An interview with HKI's Senior Ophthalmologist and Eye Health Advisor.
You sometimes hear the phrase, “One plus one equals three,” and I have been struck by the power of that notion in my work with Helen Keller International through the partnerships we create with local organizations. I recently sat down with Dr. David S. Friedman, HKI’s Senior Ophthalmologist and Eye Health Advisor, to talk about his experiences in public health and his perspective on building partnerships to achieve success. Dr. Friedman most recently was awarded the prestigious Alcon Research Institute award for his contributions to ophthalmic research.
Whatever amount you give – $1,000 to provide 1,000 children with life-saving vitamin A, $250 to restore the vision of five people through cataract surgery, or $25 to give one American child the glasses she needs – your gift will make a significant improvement in someone’s life. You can’t say the same for fruitcake!
Don’t just take my word for it: Pulitzer prize-winning New York Times columnist, Nick Kristof included HKI in his annual gift guide noting: “HKI gets more bang for the buck than almost any group I can think of.”
On behalf of the HKI team working around the globe – and those whose lives are touched because of your generosity – we wish you happy holidays and a healthy and prosperous New Year.
A drawing from a child in Cambodia who benefited from our Homestead Food Production program. The ornament at top was drawn by a student in NYC who received free eyeglasses through our ChildSight® program.
Welcome! World Sight Day seemed like the perfect occasion to officially launch Helen Keller International’s new blog, Seed to Sight. Today is a day of global awareness about how to avoid and treat blindness and visual impairment, and our blog is a means to start a dialogue about our programs and the issues we face in preventing blindness and reducing malnutrition around the world. We will also share perspectives and viewpoints from people in the communities where we work.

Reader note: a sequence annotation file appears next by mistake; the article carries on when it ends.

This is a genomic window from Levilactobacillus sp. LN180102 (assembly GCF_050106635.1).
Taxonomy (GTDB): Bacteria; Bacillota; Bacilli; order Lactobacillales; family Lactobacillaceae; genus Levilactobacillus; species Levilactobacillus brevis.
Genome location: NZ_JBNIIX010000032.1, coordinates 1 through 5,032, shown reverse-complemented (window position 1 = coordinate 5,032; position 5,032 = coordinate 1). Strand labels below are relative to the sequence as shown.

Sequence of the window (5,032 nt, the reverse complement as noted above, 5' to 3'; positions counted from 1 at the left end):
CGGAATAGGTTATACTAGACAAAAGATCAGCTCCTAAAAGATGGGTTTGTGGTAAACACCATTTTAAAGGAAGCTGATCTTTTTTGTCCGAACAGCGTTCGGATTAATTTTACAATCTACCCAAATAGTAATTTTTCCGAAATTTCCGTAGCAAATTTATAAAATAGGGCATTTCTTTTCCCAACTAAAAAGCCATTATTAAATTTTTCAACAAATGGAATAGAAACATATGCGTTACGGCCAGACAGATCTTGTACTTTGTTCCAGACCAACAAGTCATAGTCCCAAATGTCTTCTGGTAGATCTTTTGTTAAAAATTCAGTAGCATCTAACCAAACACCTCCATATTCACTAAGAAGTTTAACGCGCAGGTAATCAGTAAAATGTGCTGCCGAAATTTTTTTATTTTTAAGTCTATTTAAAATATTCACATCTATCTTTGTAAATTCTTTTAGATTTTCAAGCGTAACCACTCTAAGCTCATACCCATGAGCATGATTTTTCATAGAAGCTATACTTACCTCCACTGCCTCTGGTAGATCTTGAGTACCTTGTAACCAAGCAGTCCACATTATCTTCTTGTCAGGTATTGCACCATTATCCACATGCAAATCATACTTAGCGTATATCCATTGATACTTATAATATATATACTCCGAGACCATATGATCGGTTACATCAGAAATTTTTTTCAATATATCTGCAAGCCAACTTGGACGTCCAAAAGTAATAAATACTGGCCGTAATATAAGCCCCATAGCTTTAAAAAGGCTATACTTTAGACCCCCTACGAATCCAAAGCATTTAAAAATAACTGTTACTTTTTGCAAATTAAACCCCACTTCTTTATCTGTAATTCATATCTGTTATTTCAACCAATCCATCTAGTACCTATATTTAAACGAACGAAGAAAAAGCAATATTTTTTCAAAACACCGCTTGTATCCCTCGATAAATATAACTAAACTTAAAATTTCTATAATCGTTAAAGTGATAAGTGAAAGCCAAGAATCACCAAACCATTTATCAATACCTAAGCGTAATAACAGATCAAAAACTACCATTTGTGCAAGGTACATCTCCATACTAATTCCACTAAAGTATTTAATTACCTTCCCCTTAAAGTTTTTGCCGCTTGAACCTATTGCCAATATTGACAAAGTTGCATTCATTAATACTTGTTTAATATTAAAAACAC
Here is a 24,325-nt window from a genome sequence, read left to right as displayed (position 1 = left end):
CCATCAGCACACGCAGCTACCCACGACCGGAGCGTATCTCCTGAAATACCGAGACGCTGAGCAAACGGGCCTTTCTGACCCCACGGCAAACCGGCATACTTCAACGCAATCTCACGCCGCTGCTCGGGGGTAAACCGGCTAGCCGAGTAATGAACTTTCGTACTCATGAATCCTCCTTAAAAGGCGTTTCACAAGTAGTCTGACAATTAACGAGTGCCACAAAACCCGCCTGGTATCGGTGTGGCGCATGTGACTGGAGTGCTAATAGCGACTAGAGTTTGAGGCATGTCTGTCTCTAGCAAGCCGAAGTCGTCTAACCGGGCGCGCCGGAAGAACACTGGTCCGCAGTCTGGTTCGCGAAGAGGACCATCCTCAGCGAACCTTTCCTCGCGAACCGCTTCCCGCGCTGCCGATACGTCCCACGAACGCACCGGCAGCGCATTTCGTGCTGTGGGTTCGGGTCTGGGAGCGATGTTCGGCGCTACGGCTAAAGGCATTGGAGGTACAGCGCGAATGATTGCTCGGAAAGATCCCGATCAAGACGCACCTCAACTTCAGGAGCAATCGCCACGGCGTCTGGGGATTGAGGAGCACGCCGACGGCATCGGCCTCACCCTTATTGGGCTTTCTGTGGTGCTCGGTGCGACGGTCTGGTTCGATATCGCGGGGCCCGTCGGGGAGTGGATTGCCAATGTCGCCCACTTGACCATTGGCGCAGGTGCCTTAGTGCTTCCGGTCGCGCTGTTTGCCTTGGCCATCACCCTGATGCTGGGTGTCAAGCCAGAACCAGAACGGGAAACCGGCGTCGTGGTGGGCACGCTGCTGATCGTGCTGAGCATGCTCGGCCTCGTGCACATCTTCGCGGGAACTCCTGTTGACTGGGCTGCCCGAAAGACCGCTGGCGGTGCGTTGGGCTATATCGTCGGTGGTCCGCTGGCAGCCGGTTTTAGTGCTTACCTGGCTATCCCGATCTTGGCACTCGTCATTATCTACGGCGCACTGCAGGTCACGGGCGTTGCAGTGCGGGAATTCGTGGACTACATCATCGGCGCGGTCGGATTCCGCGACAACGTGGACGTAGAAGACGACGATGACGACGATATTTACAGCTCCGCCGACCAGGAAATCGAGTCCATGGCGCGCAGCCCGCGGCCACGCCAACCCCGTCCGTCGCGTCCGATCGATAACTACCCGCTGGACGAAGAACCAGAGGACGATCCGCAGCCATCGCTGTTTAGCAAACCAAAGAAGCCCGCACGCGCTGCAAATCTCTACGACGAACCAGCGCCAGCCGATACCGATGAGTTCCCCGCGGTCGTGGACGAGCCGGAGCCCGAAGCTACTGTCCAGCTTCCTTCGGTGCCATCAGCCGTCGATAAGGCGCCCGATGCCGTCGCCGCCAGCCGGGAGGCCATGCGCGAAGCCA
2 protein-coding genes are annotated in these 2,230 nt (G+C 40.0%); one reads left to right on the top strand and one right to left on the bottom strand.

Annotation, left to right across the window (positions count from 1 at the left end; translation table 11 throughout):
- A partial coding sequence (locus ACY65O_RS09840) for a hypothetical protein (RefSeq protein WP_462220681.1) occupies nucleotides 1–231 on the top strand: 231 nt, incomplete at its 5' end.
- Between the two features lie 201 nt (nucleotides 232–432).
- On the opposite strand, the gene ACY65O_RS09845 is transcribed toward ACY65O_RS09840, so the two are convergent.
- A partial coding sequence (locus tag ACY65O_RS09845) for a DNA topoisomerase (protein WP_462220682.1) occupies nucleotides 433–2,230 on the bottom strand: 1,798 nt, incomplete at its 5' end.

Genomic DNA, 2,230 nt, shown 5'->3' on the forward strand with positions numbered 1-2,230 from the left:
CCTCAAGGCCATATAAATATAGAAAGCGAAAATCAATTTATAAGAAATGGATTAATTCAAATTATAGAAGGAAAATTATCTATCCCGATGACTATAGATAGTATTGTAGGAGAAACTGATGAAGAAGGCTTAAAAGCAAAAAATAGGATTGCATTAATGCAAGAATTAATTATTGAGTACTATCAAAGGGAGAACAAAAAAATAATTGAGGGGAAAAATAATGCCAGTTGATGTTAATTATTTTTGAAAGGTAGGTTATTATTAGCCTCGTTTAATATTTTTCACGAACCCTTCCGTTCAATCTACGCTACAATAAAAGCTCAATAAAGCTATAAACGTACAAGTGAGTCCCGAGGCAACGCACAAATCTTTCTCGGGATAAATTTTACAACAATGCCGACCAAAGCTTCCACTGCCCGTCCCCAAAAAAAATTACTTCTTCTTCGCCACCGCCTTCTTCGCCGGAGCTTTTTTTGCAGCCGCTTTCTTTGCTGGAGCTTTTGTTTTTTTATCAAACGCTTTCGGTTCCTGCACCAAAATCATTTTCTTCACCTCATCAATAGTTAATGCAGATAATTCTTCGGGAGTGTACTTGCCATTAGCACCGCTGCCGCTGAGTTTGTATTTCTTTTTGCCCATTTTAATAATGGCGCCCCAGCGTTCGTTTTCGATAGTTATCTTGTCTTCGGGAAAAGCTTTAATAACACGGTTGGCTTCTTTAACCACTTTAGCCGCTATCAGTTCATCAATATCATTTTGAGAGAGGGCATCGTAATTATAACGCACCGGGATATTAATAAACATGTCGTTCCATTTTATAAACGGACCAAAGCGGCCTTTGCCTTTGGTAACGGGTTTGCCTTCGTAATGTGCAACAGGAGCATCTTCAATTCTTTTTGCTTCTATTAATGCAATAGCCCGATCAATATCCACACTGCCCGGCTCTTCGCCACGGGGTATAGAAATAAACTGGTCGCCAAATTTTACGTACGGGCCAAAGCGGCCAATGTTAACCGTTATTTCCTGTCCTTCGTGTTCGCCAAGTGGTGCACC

Cataract surgery in southern China restores sight to low-income, elderly residents.
It seems China is everywhere in the news recently. From stories on its booming economy to reports on its massive modernization drive complete with gleaming new hotels and skyscrapers. Despite these great advancements, elderly people living in some of China’s poor, rural areas − where modernization has yet to arrive − are still suffering from a lack of basic eye care. In fact, there is an unacceptably high rate of cataract blindness in these areas, which is all the more discouraging since cataract surgery is a proven solution that can correct this condition.